Discussion in 'Roman Mythology' started by Olsen, Jul 25, 2011.
Sorry I wasn't clear...that was meant to be my attempt at subtle sarcasm
Obviously I also wasn't clear when I said that my comment was my own personal opinion.
Regardless of whether or not Catholics consider themselves Christian means very little to me. In my opinion, as a Christian, Catholics are Catholics, in my opinion.
In regards to Saul's epileptic fit...I'm pretty sure the Christians who had previously been persecuted and imprisoned by him considered it to be a blessing and a miracle.
Also, in my opinion, Christianity isn't exclusive. Like any religion it has guidlines set in place for those who choose to follow that faith. If someone decides not to follow those guidlines...well no one is holding a gun to their heads saying they have to so they can either follow it or not, but if they decide not to follow those guidlines (the Bible) then they can't really call themselves followers of that religion now can they?
That's really all I have to say about it unless I just copy and paste all my previous comments
Such a thorny topic.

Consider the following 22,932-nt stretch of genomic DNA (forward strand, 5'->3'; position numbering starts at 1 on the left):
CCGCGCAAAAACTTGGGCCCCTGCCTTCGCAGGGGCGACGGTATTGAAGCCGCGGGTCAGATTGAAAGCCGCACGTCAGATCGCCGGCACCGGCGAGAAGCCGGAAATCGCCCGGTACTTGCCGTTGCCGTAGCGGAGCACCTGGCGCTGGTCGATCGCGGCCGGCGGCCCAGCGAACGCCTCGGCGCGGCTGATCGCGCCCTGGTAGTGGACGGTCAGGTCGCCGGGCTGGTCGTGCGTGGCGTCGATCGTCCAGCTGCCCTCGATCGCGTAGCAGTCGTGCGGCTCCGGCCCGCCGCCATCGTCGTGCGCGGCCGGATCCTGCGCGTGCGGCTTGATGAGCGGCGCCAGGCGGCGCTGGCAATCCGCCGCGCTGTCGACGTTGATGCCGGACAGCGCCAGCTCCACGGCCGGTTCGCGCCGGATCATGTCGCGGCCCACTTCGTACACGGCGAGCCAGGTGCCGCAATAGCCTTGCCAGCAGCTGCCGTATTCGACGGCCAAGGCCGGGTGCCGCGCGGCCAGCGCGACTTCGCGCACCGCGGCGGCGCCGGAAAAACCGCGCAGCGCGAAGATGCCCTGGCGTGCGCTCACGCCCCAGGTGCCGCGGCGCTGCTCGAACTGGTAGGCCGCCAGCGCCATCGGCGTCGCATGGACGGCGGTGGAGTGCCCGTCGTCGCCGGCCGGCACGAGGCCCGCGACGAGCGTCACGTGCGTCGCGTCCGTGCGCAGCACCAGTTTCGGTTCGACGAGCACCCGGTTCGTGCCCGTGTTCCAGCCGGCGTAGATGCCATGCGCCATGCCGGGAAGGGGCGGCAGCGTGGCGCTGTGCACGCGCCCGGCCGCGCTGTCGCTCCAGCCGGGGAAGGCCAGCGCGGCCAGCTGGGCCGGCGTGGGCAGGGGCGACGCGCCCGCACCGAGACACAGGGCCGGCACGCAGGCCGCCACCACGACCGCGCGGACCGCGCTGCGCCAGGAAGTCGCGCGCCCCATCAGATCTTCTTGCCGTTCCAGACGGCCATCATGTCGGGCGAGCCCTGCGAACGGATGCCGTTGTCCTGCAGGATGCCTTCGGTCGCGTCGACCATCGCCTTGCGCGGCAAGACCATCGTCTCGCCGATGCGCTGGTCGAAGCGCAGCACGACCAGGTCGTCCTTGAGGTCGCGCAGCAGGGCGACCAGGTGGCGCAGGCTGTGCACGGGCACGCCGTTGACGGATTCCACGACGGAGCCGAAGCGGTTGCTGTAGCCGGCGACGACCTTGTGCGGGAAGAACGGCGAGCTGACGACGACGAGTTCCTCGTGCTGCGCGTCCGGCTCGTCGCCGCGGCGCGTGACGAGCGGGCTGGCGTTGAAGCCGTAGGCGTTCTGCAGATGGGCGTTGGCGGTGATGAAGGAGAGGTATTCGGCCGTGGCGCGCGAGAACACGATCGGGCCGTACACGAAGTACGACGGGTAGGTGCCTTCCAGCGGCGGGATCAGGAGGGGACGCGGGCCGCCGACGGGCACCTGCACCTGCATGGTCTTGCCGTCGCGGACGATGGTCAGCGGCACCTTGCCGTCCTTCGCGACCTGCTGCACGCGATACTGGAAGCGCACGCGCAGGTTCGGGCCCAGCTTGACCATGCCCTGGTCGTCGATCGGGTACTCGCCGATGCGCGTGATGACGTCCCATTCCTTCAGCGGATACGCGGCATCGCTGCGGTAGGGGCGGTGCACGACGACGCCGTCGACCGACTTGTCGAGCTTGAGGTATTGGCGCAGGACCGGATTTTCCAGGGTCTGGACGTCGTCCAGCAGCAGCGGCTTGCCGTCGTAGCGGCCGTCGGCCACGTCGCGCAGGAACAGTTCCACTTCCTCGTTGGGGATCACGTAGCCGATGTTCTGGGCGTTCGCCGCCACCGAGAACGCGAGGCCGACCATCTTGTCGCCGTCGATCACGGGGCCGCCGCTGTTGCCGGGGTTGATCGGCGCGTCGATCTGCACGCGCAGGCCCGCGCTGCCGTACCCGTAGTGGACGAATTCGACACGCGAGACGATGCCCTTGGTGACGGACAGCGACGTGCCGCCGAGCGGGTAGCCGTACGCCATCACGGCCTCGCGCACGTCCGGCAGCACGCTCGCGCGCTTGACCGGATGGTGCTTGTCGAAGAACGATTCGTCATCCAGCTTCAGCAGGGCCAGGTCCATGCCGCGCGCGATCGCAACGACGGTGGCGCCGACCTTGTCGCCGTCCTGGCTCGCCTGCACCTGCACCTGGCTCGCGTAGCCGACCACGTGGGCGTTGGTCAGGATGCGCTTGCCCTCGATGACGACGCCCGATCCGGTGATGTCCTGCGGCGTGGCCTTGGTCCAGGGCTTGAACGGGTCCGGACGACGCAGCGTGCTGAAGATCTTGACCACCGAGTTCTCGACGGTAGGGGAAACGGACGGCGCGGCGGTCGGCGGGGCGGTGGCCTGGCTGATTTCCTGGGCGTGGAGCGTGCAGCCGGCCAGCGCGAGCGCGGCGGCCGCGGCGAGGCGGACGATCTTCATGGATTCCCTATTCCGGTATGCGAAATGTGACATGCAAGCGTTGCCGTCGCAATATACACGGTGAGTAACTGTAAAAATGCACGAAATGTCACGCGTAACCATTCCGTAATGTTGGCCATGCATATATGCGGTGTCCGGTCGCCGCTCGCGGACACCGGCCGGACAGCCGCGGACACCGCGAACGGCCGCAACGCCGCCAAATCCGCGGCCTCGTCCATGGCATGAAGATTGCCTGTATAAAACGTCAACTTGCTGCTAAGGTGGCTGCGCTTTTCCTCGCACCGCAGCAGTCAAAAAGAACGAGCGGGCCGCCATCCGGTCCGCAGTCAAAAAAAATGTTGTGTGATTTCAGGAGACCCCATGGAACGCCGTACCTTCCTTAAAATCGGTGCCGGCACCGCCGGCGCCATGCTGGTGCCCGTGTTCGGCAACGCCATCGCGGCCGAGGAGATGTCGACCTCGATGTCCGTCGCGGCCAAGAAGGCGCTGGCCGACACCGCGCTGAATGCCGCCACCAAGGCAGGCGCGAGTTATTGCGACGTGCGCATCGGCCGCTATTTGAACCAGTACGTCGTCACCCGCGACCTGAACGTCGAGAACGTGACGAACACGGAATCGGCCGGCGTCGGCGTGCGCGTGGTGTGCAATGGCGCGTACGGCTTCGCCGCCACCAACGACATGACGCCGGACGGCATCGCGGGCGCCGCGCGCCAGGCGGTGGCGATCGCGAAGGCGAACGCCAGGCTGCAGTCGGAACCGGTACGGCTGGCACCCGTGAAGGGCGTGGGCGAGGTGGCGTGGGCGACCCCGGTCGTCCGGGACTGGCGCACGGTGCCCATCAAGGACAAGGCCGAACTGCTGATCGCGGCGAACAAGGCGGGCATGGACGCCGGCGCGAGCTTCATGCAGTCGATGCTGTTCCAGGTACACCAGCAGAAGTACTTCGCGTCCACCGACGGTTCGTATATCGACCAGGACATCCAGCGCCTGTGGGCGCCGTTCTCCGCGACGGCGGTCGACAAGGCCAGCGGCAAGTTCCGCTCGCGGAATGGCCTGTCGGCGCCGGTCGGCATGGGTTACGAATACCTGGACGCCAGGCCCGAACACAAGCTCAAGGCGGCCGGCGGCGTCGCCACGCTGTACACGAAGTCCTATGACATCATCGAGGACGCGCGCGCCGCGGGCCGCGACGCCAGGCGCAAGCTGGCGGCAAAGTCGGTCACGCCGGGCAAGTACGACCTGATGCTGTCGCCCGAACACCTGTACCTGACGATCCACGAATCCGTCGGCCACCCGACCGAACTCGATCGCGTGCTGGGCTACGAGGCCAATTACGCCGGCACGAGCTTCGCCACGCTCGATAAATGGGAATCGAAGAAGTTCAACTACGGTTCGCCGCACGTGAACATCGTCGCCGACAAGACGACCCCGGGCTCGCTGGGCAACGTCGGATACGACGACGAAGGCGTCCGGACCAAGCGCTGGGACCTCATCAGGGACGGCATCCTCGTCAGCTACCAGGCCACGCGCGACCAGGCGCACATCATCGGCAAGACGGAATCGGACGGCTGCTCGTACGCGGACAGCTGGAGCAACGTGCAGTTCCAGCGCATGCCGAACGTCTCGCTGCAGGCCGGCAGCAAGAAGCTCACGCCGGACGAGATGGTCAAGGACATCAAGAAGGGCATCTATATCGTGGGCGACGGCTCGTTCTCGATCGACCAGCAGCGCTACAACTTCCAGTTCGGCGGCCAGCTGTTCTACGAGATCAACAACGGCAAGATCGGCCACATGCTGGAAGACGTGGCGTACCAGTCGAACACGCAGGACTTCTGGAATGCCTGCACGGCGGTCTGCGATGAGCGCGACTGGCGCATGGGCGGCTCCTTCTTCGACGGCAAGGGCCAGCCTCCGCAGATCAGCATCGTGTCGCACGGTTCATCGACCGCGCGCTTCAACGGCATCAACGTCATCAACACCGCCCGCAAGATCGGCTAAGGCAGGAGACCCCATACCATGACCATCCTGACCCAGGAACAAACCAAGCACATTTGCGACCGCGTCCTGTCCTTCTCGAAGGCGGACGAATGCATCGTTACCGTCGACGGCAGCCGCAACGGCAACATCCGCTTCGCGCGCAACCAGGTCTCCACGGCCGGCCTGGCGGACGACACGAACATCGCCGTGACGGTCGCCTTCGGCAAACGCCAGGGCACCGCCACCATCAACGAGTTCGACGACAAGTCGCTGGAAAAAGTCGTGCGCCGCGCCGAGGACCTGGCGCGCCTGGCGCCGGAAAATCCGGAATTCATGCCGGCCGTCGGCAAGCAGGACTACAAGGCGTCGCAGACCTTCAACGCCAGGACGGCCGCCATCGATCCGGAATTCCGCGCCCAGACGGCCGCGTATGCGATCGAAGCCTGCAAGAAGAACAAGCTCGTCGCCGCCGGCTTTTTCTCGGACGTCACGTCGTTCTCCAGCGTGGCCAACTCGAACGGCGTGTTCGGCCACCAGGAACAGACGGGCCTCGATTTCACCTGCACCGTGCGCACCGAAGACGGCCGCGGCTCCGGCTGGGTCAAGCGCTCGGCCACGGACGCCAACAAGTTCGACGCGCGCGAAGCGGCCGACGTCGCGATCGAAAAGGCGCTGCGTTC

I think any religion centered around Jesus is a form of Christianity.
But i guess it depends on your definition of what makes a Christian.
James 2:24. "Ye see then that by works a man is justified, not by faith only."
I think you may be taking this verse out of context, it's easy to do. God is talking about once a man is saved. They can't just get saved and have faith in God to trust that He will keep them saved, they have to "work" to maintain their salvation-read the Bible, go to church, lead a holy life before others, etc.
By my comment I was talking about anyone who would wish to be saved. God says He came back for the lost sheep, meaning that He offers salvation to anyone who wants it; everyone has the opportunity to be saved and go to Heaven no matter their past deeds but, as I said, once they're saved they actually have to live a saved life.
You are changing the plain sense of the verse. It is speaking of justification, not sanctification. The verse specifically states that faith alone is not sufficient for justification. However, since you say that one has to work at being holy following justification or else one will become unjustified, there's scarcely much difference.
...ugh...seriously...we are just going in circles. However you interprit the Bible is between you and whatever god you believe in. I really have nothing else to say on the matter.
THORNY, THORNY, THORNYYYYY!!!
Like I mentioned before.
I try to perform good works, but since I'm a nonbeliever, it's straight to the sulphuric, fire pit of Hell for me!
You'll be in good company, along with Einstein, Plato, Socrates, Homer, St. Francis of Assisi, Leonardo da Vinci, Gallileo, Mother Teresa, etc. The list is endless. I'll be there too, for what it's worth.
Separate names with a comma.